Evans v. Berkeley

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Evans v. Berkeley was a court case which upheld the right of governmental entities in California to withhold support from non-profit organizations that practice discrimination on the basis of sexual orientation and religion.

Background[edit]

Sea Scouts is a nautical-themed youth program of the Boy Scouts of America. The BSA has policies forbidding gays and atheists from participating in its organization, and these policies also apply to Sea Scouting units.

For over 50 years, the city of Berkeley, California had provided various Sea Scout units with free berths in the city's marina, the Berkeley Yacht Harbor, including the S.S.S. Farallon, chartered by St. Michael's Church on Durant above University, no longer extant, the S.S.S. Northland, chartered to Northbrae Community Church, the S.S.S. St. Ambrose, chartered to the St. Ambrose Church[disambiguation needed] and the S.S.S. Sea Hawk.

Dispute[edit]

In 1997, the city passed a resolution requiring that in order to receive free use of the marina, non-profit organizations must "demonstrate" through "membership policies and practices" that it “promote[s] cultural and ethnic diversity.” The resolution also required that access to the marina "not be predicated on a person’s race, color, religion... age, sex, [or] sexual orientation".

Based on the Boy Scouts of America's policy of excluding gays and atheists from participation within its organization, the City of Berkeley decided that continued subsidy of the Sea Scouts would violate the resolution. As a result, the City terminated the free usage arrangement, and began billing the Sea Scouts the standard rent of $500 per month for the amount of berth space it uses.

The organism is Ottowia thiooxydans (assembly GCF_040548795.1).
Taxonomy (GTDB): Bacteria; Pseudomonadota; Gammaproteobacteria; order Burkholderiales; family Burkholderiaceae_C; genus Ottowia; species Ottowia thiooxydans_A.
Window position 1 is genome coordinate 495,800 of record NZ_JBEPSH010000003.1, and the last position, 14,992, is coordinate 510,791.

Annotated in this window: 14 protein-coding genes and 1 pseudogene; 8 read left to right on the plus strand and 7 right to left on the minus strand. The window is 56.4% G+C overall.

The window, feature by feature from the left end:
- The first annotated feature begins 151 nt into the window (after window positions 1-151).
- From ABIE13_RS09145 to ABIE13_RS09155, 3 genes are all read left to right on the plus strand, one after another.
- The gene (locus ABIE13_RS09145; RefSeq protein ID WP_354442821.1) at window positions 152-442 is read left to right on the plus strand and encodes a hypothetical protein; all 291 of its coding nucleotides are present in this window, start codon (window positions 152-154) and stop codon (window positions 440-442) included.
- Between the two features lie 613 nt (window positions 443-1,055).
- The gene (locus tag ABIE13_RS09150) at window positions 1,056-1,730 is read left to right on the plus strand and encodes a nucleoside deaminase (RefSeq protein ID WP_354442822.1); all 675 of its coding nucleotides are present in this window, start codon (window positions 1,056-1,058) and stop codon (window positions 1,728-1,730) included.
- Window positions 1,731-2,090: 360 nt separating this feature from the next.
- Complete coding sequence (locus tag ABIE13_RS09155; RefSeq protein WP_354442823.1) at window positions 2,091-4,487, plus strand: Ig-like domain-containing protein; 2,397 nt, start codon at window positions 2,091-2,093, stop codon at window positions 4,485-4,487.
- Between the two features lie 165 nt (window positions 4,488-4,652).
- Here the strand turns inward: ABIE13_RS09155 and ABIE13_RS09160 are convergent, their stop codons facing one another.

In response, adult leader ("Skipper") of the S.S.S Farallon, Eugene Evans, and thirteen other members of the Sea Scouts sued the City of Berkeley. They alleged that the city's actions violated their Freedom of Speech and Freedom of Association.

A trial court ruled against the Sea Scouts, holding that "Berkeley had not 'attempted to muzzle anyone’s speech' or force the Sea Scouts to sever their association with BSA, but had only 'conditioned a city subsidy on compliance with nondiscrimination principles'."

In March 2006, the California Supreme Court unanimously upheld the lower courts rulings and found against the Sea Scouts: "We agree with Berkeley and the Court of Appeal that a government entity may constitutionally require a recipient of funding or subsidy to provide written, unambiguous assurances of compliance with a generally applicable nondiscrimination policy. We further agree Berkeley reasonably concluded the Sea Scouts did not and could not provide satisfactory assurances because of their required adherence to BSA’s discriminatory policies."

In July 2006 Evans et al. appealed to the United States Supreme Court. On October 16, 2006, the Supreme Court rejected the appeal from Evans without comment, thus allowing the California decision to stand.

The S.S.S. Farallon remained at the Berkeley Yacht Harbor and paid commercial rates until the unit was transferred by the Boy Scouts of America's Mt. Diablo Council from Berkeley to Alameda and gave up its boat. The S.S.S. Northland removed to Richmond, CA. The future of the SSS Sea Hawk and the SSS St. Ambrose is not known.

Aftermath[edit]

In 2008, plaintiff Eugene Evans pleaded guilty to two counts of two counts of child molestation with minors after facing charges of 18 following a tip-off and reports of abuse from four present and former Sea Scouts. He was sentenced to six years imprisonment, payment of $10,000 in restitution for victims and registration for life as a sex offender.[1]

See also[edit]

References[edit]

  1. ^ Bhattacharjee, Riya. "Berkeley Sea Scout Gets Six Years for Child Molestation". Berkeley Daily Planet. 

External links[edit]